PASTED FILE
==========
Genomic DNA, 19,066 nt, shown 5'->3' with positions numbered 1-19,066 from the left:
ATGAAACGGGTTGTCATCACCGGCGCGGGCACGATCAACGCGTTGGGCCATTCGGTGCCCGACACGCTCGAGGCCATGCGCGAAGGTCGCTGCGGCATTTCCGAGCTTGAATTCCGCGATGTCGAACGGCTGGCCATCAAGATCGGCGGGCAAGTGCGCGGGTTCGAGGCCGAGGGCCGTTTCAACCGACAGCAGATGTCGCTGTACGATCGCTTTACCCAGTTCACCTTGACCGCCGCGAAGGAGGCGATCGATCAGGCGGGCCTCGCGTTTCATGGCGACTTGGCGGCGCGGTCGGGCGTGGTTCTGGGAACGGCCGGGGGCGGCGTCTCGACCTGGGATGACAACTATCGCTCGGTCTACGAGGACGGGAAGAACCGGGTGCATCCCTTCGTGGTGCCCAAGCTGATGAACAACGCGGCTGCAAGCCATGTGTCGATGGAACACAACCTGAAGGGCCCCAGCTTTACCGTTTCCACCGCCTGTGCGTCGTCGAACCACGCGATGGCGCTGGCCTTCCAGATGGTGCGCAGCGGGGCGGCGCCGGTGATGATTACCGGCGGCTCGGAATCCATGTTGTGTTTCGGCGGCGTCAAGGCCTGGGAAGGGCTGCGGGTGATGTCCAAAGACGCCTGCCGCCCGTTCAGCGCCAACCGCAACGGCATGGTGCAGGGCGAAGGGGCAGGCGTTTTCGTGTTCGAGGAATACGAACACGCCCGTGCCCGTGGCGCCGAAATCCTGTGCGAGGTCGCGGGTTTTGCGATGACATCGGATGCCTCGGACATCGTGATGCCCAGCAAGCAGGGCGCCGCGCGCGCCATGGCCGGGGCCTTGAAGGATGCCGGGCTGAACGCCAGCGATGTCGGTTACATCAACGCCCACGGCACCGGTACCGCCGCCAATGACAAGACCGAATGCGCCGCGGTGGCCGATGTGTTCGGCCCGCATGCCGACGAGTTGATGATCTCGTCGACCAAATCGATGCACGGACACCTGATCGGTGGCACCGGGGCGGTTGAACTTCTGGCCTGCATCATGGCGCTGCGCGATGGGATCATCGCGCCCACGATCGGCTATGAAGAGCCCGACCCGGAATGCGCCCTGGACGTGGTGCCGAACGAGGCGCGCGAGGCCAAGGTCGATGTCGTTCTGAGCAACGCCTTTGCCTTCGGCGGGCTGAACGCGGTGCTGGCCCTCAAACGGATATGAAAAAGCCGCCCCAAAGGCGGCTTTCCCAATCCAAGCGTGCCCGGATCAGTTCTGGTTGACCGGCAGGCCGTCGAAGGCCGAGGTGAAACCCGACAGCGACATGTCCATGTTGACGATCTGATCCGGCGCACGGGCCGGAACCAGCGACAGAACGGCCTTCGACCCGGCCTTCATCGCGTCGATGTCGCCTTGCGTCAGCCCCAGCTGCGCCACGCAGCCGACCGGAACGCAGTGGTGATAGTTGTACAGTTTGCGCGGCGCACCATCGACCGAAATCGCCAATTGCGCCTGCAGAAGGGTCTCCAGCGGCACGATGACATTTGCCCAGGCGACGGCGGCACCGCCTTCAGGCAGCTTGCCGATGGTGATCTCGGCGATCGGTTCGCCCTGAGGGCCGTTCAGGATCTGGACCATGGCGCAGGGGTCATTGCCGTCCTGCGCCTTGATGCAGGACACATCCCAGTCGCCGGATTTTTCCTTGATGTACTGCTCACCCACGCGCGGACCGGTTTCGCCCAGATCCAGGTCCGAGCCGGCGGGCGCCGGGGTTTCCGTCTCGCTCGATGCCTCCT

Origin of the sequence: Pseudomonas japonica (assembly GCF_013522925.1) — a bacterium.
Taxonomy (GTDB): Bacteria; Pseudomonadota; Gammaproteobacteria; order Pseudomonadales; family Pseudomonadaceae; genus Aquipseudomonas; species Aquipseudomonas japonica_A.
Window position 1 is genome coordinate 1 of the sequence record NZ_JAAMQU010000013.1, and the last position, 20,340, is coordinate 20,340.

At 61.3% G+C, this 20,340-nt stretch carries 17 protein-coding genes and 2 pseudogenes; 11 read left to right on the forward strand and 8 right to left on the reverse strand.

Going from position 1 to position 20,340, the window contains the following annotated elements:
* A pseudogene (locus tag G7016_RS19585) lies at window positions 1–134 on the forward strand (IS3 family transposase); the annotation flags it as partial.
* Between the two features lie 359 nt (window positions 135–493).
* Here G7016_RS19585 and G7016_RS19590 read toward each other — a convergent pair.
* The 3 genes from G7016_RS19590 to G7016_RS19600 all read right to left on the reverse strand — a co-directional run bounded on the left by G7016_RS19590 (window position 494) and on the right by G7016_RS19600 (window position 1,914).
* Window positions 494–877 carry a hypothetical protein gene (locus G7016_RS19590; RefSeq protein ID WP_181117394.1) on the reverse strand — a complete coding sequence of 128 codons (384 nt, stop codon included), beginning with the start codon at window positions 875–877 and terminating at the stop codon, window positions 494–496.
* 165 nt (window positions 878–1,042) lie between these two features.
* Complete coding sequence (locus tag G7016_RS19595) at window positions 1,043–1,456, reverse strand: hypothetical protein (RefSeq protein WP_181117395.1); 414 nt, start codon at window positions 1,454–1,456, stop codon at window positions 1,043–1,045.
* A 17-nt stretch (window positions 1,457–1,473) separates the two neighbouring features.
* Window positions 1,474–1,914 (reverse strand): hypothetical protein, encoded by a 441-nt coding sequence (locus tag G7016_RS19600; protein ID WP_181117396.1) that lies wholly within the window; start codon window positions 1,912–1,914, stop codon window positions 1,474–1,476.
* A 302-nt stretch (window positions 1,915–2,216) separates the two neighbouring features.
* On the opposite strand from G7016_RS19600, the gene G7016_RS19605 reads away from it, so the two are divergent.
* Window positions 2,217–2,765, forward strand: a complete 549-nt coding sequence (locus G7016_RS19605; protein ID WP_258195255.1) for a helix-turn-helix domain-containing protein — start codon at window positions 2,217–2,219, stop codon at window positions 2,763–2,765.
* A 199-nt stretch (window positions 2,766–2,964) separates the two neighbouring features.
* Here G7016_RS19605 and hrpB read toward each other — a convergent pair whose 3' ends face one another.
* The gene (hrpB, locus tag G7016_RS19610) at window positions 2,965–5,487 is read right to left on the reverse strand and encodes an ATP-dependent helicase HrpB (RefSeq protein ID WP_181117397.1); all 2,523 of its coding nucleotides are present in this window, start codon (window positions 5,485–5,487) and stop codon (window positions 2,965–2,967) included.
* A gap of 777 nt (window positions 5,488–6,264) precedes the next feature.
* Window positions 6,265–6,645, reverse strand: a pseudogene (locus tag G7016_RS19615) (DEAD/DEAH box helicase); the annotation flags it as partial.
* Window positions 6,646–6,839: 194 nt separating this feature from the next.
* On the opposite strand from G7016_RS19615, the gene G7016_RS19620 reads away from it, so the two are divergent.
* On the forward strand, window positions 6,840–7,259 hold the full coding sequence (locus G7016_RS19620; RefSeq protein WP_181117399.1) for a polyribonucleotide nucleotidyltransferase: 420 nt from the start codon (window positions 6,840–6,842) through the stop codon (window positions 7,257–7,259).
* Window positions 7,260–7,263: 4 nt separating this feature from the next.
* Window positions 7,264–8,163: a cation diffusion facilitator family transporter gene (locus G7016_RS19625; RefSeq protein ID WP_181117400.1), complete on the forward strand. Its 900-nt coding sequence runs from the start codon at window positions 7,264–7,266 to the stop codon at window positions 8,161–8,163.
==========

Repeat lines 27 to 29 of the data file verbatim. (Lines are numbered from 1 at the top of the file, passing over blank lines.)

* On the forward strand, window positions 6,840–7,259 hold the full coding sequence (locus G7016_RS19620; RefSeq protein WP_181117399.1) for a polyribonucleotide nucleotidyltransferase: 420 nt from the start codon (window positions 6,840–6,842) through the stop codon (window positions 7,257–7,259).
* Window positions 7,260–7,263: 4 nt separating this feature from the next.
* Window positions 7,264–8,163: a cation diffusion facilitator family transporter gene (locus G7016_RS19625; RefSeq protein ID WP_181117400.1), complete on the forward strand. Its 900-nt coding sequence runs from the start codon at window positions 7,264–7,266 to the stop codon at window positions 8,161–8,163.